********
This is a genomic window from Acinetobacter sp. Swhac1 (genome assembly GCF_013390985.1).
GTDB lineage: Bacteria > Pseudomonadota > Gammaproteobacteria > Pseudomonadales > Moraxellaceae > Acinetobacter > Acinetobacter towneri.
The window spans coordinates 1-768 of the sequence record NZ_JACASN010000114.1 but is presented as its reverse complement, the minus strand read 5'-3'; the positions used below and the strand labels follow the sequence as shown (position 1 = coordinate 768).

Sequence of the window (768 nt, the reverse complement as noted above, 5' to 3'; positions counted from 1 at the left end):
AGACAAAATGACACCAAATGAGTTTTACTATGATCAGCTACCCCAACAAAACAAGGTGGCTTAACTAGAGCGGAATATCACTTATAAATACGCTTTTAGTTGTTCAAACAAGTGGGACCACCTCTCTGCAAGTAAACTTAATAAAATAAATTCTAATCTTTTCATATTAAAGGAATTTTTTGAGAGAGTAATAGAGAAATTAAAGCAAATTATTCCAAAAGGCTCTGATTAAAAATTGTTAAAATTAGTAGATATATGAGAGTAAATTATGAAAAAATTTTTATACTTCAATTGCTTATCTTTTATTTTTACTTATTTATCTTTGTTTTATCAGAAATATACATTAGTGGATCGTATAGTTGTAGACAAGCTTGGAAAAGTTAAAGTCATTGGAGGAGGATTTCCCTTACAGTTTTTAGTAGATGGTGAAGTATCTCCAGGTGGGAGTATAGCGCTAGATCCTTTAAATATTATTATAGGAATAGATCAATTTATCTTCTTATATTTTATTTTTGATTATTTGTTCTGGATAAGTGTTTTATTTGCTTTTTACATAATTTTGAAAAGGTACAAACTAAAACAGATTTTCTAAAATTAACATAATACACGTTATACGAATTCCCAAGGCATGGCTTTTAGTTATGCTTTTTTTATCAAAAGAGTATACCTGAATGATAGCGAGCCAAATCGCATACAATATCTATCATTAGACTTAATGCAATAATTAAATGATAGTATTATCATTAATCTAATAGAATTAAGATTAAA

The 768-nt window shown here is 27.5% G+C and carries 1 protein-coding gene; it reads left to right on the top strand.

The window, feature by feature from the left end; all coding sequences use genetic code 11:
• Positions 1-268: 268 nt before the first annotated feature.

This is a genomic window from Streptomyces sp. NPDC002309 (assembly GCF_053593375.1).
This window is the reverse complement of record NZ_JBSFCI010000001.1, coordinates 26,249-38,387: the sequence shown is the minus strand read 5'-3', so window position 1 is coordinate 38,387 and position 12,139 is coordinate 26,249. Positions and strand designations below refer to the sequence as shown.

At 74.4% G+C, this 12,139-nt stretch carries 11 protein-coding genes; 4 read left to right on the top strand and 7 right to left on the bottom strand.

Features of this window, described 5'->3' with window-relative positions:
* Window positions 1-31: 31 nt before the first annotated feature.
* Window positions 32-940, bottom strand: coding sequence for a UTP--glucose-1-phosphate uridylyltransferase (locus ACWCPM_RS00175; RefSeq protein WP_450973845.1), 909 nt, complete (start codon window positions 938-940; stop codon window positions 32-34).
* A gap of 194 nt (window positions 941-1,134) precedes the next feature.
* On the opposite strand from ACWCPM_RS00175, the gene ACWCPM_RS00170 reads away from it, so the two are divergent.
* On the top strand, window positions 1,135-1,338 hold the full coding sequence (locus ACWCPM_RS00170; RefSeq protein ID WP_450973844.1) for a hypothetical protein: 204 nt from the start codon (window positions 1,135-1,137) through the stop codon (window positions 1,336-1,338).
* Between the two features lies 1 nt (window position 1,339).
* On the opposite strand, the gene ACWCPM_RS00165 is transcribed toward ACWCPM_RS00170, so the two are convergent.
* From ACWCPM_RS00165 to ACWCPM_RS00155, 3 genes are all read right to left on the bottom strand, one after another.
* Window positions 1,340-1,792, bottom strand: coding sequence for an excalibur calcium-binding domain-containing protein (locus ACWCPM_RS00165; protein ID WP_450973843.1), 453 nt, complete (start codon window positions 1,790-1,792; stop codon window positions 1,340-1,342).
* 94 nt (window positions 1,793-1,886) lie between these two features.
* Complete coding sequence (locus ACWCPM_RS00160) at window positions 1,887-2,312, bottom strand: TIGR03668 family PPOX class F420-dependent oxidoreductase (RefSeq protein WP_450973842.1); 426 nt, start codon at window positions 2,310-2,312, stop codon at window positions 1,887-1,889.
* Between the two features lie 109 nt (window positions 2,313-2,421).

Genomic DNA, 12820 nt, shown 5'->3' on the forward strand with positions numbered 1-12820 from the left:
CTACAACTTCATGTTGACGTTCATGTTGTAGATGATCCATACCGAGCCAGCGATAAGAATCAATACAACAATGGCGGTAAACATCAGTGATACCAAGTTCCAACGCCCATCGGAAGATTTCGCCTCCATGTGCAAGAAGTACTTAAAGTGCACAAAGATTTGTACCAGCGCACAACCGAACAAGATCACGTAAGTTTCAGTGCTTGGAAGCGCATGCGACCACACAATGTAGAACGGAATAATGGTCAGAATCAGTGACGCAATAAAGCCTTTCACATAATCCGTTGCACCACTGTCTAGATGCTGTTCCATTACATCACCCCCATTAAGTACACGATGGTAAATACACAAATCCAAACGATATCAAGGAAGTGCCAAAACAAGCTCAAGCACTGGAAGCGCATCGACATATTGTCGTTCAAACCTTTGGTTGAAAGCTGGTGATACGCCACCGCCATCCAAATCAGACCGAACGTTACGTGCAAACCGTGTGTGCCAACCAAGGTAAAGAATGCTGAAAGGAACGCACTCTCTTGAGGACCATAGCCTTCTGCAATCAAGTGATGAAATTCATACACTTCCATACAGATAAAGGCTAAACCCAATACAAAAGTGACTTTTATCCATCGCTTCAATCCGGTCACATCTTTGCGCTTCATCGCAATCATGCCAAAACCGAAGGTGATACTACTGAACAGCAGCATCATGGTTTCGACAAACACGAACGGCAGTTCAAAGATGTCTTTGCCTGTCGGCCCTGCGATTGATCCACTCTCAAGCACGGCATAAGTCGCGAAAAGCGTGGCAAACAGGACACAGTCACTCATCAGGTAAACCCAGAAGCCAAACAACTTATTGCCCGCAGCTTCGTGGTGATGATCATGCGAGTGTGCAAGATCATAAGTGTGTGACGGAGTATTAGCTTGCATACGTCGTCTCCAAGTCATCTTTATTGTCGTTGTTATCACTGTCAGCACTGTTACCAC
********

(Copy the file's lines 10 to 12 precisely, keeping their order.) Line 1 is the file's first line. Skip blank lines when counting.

This window is the reverse complement of record NZ_JBSFCI010000001.1, coordinates 26,249-38,387: the sequence shown is the minus strand read 5'-3', so window position 1 is coordinate 38,387 and position 12,139 is coordinate 26,249. Positions and strand designations below refer to the sequence as shown.

At 74.4% G+C, this 12,139-nt stretch carries 11 protein-coding genes; 4 read left to right on the top strand and 7 right to left on the bottom strand.

Features of this window, described 5'->3' with window-relative positions: